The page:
A question paper for seventh graders in Bihar’s government schools appears to have suggested that Kashmir was a country, with officials blaming it on a printing error, reported Hindustan Times.
“What are the people in the following countries called?”, was the question given to Class 7 students during the half-yearly assessment test given by Bihar education project council (BEPC). The four options included China, Nepal, England, Kashmir and India.
BEPC project director Sanjay Kumar Singh said the error appeared to have occurred due to an omitted word.
“In fact, the original question had “countries/states”. It is also given in the same format in the book, as also in the original question. Somehow, ‘states’ was omitted during printing and remained undetected. But it should not have happened,” said Singh, adding there were around 1,300 question papers prepared in the question bank for organising assessment – first of its kind in the country for schools.
Singh said procedures for verification through experts and state council for educational research and training (SCERT) were followed.
The BEPC is the agency responsible for the implementation of the universal education programme, the Sarva Shiksha Abhiyan, under the right to education (RTE) act.
According to the RTE, students do not need to pass examinations to move up a class, but Bihar is experimenting a twice-a-year assessment system to improve standards.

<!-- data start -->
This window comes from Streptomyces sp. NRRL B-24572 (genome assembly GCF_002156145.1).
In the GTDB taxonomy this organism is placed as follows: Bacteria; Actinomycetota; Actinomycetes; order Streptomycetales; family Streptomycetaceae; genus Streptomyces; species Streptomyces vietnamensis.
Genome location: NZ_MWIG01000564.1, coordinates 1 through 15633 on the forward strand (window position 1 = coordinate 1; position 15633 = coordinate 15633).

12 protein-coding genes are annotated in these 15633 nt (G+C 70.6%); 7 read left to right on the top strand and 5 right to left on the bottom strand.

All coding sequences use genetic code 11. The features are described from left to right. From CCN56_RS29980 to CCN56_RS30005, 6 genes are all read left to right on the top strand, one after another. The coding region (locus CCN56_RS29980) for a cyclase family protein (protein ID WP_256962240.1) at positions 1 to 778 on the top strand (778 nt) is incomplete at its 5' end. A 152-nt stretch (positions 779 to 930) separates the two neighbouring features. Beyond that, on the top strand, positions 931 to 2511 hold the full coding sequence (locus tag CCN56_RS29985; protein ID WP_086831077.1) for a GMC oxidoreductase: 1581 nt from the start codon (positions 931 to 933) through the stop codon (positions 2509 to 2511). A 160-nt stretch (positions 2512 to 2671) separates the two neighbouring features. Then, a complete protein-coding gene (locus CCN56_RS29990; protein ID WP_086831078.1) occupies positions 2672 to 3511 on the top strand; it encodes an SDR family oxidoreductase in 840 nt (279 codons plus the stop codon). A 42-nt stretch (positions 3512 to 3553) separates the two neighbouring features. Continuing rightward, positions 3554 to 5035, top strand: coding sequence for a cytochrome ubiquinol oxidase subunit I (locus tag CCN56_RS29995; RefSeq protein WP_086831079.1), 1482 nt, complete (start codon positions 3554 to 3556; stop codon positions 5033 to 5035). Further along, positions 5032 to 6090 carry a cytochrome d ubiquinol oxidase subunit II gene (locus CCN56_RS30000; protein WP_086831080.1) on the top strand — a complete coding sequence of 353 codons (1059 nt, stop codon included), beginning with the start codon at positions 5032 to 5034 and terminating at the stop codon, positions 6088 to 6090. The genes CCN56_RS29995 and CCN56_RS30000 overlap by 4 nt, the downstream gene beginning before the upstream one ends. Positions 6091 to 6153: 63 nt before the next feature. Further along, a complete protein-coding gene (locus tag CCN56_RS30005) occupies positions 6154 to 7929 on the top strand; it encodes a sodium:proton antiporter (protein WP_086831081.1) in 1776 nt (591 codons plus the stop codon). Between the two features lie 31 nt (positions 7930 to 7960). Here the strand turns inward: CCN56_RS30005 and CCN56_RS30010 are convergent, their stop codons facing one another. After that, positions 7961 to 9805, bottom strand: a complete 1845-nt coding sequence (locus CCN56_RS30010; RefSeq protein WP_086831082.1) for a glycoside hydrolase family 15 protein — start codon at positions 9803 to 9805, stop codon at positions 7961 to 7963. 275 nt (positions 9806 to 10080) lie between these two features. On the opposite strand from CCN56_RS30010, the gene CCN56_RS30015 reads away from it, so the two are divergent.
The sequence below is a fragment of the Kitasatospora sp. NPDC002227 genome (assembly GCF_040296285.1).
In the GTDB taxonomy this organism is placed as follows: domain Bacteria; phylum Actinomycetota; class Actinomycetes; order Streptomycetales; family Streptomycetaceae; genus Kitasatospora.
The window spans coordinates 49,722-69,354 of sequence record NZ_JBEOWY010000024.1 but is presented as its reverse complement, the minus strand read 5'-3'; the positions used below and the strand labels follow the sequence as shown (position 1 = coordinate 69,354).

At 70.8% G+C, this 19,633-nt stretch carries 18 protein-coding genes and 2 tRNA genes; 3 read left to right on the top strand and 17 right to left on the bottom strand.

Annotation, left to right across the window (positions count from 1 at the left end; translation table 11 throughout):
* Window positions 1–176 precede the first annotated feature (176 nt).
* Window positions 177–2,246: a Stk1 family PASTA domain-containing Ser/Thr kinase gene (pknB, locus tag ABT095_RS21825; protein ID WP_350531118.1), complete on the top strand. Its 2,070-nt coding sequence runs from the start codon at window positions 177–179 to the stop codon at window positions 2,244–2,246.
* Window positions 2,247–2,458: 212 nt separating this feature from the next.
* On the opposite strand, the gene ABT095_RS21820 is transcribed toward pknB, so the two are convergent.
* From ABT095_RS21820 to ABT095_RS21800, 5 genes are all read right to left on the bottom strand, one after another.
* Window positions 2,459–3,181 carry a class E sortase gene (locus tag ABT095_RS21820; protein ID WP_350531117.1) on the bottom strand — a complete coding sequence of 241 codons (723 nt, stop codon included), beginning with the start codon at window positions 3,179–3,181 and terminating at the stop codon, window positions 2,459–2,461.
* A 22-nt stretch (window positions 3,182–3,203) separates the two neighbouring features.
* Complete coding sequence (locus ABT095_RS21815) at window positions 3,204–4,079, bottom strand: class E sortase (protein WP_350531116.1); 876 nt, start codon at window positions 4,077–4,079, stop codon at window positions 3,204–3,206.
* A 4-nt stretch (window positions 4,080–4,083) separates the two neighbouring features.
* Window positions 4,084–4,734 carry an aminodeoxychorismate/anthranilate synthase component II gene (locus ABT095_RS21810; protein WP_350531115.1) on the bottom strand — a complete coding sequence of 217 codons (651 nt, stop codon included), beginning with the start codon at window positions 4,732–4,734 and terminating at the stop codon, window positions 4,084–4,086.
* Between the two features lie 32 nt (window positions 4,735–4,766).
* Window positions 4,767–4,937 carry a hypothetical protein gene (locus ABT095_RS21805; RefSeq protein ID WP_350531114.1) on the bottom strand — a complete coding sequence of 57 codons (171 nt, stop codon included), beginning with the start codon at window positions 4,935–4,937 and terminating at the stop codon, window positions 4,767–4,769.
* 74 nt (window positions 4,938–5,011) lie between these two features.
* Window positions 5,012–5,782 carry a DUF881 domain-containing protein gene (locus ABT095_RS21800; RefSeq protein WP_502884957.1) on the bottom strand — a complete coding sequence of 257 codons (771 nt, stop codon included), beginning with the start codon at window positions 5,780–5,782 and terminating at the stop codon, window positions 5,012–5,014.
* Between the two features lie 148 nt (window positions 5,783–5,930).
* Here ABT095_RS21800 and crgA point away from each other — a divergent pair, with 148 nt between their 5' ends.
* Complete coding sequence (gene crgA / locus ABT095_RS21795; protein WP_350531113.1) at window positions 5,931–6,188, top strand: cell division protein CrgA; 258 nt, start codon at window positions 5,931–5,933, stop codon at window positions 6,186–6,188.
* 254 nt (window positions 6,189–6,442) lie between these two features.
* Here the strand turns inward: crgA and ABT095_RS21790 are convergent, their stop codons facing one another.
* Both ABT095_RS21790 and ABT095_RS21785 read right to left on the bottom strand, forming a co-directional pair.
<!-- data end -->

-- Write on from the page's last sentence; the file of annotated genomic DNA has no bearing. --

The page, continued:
Maintaining that it was not a test, but an assessment, he said it was basically aimed at getting a hang of students’ learning level, so that teachers could work accordingly. “As for the lapse, we will be more cautious from next time,” he added.
Bihar has around 71,000 government schools where the assessment is going on.
This is in addition to the monthly assessment that BEPC has introduced without the frills of examination.
A majority of Bihar school students are taking the bi-annual assessment test, which started on Oct 5 and concludes on October 11, without textbooks since printing was not completed six months after the session began in April.
In view of the delay, the BEPC also started an initiative to recycle the old books collected from students moving to another class, but succeeded in just having 30 per cent of them.